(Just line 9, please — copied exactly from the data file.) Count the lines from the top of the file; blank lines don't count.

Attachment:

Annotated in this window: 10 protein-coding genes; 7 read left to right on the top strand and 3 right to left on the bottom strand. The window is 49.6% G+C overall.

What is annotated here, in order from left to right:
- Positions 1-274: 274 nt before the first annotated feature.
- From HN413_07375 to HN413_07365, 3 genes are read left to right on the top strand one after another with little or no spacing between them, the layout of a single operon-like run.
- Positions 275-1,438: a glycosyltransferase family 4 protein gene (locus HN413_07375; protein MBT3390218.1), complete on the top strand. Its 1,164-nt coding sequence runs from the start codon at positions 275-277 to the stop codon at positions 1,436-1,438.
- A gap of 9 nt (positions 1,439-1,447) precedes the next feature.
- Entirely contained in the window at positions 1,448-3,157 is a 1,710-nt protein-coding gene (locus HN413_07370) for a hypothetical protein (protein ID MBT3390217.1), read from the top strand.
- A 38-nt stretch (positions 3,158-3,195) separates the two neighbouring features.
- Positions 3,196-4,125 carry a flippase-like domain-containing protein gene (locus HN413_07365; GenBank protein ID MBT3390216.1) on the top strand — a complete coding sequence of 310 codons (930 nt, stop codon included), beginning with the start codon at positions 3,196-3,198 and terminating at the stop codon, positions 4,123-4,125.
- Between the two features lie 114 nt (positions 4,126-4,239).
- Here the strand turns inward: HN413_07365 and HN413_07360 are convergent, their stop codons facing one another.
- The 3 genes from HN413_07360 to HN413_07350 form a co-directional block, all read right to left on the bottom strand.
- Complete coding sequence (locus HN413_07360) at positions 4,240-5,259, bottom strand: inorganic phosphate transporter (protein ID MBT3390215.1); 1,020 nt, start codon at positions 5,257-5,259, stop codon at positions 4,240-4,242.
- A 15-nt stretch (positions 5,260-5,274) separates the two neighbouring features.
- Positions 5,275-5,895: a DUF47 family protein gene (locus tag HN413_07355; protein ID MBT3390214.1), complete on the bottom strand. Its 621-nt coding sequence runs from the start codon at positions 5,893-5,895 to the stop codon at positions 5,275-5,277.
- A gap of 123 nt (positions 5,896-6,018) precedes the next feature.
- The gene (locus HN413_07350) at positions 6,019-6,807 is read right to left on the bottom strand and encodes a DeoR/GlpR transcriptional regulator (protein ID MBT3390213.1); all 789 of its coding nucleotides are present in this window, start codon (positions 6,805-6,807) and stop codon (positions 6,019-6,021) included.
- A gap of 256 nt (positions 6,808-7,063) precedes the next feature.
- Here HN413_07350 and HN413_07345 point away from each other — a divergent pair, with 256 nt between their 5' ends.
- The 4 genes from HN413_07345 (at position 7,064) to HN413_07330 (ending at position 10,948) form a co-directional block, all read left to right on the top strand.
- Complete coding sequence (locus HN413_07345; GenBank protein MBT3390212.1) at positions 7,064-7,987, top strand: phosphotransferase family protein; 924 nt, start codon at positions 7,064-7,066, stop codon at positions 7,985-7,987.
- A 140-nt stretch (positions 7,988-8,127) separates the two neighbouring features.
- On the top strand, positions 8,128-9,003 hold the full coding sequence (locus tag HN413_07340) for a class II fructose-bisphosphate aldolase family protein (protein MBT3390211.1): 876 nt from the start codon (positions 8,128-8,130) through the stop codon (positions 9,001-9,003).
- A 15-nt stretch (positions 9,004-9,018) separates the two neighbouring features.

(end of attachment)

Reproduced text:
- Positions 3,196-4,125 carry a flippase-like domain-containing protein gene (locus HN413_07365; GenBank protein ID MBT3390216.1) on the top strand — a complete coding sequence of 310 codons (930 nt, stop codon included), beginning with the start codon at positions 3,196-3,198 and terminating at the stop codon, positions 4,123-4,125.